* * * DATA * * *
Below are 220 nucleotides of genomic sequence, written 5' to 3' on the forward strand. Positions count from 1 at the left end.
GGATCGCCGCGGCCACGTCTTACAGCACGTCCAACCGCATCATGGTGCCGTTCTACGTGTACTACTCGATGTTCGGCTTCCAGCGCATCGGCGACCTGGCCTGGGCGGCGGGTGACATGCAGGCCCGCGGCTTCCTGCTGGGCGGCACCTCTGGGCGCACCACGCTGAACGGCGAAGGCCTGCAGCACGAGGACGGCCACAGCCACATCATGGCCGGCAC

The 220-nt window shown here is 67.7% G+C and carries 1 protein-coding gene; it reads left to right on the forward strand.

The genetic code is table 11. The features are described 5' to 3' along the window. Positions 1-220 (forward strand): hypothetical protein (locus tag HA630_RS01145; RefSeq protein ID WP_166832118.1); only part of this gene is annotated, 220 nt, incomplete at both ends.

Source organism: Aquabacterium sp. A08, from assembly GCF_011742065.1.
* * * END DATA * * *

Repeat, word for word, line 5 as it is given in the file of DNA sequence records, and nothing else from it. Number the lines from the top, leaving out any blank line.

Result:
Source organism: Aquabacterium sp. A08, from assembly GCF_011742065.1.